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Trump, Sanders Make Stops In New York After Trouncing The Competition In New Hampshire

NEW YORK (CBSNewYork/AP) --  Donald Trump and Bernie Sanders were the big winners coming out of New Hampshire.

Donald dominated the Republican pack with 35 percent, followed by Ohio Gov. John Kasich in second, and Ted Cruz in third. Jeb Bush and Marco Rubio both trailed Cruz, but not by much.

On the Democratic side, Bernie Sanders walked away with a double digit victory 60 to 38 percent.

Fresh off of their victories, both front runners headed to New York.

As CBS2's Dick Brennan reported, there was little time for the winners to bask in victory with major face-offs in South Carolina and Nevada looming.

But not for Republican Carly Fiorina, who suspended her campaign Wednesday after garnering only 4 percent of votes from Tuesday's primary in New Hampshire.

In a Facebook post, Fiorina said that although she is suspending her presidential campaign, she will "continue to travel this country and fight for those Americans who refuse to settle for the way things are and a status quo that no longer works for them."

This campaign was always about citizenship—taking back our country from a political class that only serves the big, the...

Posted by Carly Fiorina on Wednesday, February 10, 2016

Fiorina also took a vague jab at the only other female candidate in the 2016 election.

"Do not listen to anyone who says you have to vote a certain way or for a certain candidate because you're a woman," Fiorina wrote. "That is not feminism. Feminism doesn't shut down conversations or threaten women. It is not about ideology. It is not a weapon to wield against your political opponent."

Trump scored more than double the votes of his nearest rival, Kasich, who came in a surprise second with 16 percent.

"We're really happy about it," Trump told CBS2 . "Really great."

PHOTOS: New Hampshire Primary Day

Trump believes he's getting a lot of support because he's self-funding his campaign.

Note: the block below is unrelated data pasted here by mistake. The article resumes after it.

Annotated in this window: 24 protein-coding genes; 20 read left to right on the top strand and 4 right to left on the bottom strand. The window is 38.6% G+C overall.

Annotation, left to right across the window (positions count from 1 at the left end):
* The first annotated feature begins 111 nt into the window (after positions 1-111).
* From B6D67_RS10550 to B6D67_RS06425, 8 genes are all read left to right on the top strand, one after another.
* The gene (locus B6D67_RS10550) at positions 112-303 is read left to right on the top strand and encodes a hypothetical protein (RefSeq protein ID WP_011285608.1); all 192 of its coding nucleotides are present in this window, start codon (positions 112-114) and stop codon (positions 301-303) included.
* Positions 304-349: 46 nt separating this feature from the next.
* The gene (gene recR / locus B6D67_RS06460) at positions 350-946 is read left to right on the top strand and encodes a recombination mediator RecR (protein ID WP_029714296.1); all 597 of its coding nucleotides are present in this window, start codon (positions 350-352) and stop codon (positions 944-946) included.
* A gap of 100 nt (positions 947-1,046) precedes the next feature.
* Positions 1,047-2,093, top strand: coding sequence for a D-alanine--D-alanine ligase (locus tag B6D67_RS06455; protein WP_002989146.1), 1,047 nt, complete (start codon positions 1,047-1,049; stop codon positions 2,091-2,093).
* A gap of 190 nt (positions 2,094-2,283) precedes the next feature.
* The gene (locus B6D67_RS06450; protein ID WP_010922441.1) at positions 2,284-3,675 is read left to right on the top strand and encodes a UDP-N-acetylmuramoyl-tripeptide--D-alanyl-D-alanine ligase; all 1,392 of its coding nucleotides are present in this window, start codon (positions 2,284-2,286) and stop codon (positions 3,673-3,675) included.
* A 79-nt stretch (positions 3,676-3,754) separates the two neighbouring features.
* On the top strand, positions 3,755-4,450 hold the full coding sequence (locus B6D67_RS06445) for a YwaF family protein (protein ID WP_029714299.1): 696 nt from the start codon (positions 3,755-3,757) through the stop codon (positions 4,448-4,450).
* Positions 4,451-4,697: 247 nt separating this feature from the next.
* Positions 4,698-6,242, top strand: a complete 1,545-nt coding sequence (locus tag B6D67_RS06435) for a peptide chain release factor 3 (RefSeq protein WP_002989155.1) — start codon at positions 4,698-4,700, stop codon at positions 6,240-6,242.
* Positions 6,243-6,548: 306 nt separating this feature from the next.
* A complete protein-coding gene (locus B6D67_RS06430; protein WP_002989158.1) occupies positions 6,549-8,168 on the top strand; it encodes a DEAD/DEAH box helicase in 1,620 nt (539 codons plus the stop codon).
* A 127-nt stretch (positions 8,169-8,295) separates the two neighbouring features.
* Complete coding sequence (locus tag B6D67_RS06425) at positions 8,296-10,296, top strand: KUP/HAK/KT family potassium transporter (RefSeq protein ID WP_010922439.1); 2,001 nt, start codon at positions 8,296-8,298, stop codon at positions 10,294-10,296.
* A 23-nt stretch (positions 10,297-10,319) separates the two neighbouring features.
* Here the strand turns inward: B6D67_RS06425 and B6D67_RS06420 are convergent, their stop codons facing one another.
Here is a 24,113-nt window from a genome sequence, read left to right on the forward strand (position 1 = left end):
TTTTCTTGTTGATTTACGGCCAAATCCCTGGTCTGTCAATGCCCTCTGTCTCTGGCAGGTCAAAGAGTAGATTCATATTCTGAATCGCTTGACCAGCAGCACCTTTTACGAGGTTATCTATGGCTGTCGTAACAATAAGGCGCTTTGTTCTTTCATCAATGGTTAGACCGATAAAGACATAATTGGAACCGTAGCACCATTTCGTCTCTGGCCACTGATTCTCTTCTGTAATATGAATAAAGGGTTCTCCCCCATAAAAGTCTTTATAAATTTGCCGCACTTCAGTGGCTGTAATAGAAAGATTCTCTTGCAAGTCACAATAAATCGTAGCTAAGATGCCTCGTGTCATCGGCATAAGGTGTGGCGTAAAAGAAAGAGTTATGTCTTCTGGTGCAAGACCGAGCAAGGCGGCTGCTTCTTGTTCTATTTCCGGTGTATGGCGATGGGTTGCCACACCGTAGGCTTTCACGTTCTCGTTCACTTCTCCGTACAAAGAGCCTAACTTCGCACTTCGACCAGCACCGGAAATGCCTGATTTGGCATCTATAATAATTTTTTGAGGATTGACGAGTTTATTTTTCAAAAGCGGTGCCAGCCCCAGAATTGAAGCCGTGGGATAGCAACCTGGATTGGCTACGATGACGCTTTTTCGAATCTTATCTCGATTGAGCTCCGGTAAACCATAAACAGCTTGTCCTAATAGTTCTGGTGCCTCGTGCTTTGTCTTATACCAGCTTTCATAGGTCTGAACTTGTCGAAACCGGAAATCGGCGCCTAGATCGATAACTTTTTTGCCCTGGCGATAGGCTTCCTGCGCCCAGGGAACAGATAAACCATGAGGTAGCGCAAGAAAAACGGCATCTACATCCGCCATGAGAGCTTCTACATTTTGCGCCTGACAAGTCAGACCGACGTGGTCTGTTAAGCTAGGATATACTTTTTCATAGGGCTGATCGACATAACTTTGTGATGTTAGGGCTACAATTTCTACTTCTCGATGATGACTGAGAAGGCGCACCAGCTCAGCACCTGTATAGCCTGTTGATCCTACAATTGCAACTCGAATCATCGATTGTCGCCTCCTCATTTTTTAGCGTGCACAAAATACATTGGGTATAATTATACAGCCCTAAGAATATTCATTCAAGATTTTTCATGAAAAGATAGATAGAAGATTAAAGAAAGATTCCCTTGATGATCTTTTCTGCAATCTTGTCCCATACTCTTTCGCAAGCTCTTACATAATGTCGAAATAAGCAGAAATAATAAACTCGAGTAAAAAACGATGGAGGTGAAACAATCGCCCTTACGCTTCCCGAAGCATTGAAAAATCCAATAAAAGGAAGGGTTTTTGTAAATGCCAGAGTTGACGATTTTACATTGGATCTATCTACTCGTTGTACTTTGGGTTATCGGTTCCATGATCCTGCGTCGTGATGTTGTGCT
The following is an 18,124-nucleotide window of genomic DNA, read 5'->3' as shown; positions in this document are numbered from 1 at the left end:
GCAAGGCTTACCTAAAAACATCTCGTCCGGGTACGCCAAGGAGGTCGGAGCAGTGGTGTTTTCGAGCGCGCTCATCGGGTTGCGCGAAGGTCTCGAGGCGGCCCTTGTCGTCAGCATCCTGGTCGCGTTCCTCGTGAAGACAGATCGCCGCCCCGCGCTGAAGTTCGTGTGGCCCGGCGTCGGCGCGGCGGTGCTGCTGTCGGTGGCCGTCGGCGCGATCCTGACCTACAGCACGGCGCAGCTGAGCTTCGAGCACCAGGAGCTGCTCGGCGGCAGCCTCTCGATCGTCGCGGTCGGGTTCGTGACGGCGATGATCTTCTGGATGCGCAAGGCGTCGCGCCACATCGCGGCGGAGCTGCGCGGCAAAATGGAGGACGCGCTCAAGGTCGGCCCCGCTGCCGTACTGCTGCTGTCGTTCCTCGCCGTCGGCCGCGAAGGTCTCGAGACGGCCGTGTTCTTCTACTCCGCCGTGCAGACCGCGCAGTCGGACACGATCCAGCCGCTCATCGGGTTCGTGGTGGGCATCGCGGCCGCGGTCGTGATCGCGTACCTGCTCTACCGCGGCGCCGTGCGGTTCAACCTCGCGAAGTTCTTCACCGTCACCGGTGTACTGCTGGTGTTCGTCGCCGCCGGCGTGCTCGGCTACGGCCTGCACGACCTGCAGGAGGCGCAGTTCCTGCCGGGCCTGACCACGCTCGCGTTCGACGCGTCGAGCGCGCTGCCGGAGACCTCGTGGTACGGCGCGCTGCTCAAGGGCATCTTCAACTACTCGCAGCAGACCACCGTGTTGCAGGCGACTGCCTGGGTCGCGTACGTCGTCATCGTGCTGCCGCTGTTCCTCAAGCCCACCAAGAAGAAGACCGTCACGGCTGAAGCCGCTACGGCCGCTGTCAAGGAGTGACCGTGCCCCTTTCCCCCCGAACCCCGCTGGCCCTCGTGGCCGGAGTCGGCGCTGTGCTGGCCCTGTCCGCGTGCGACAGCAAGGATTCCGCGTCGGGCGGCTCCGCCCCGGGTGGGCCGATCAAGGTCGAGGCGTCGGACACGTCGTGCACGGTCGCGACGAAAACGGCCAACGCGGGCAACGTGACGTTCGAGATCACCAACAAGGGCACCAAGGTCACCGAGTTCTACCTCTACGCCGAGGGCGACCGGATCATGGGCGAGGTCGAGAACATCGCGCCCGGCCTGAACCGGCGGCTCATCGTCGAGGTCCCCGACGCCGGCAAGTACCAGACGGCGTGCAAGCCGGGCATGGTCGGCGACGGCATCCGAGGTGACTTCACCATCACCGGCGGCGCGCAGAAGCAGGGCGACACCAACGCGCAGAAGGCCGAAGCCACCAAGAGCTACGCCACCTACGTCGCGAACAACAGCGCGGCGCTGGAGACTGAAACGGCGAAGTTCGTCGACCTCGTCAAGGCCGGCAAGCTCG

"I'm not controlled by the special interests, the lobbyists, and a lot of these other people," he said on "CBS This Morning." "They say that was a big reason I did so well. People are tired of it because these politicians are controlled by the people who put up the money."

Trump said that if he gets the nomination, he can create a new coalition of states to win in the general election.

"I can change the game, cause I really have a chance of New York. I'm gonna win Virginia, I'm gonna win certain states. i can win Michigan for example," he said.

Texas Sen. Ted Cruz finished third with 12 percent. Former Florida Gov. Jeb Bush finished in fourth place and Florida Sen. Marco Rubio finished behind him in fifth.

Cruz lead Bush by less than a percentage point and Rubio trailed Bush by less than a percentage point.

New Jersey Gov. Chris Christie finished with 7 percent followed by Fiorina with 4 percent and Ben Carson with 2 percent.

Fiorina may not be the only Republican to end their presidential bid this week. A source told CBS2's Christine Sloan that Christie will end his presidential bid as early as the weekend.

After finishing first in Tuesday night's primary, Trump has his sights set on the next major contest.

"We're going to win in South Carolina," Trump told supporters. "We are going to make America great again."

CBS News exit polls show voters in the Granite State favor Trump's position as a political establishment outsider and overwhelmingly support his temporary plan to ban Muslims from entering the U.S.

"He represents what we all believe this country stands for and that is a future for our children," one Trump supporter told 1010 WINS' Al Jones.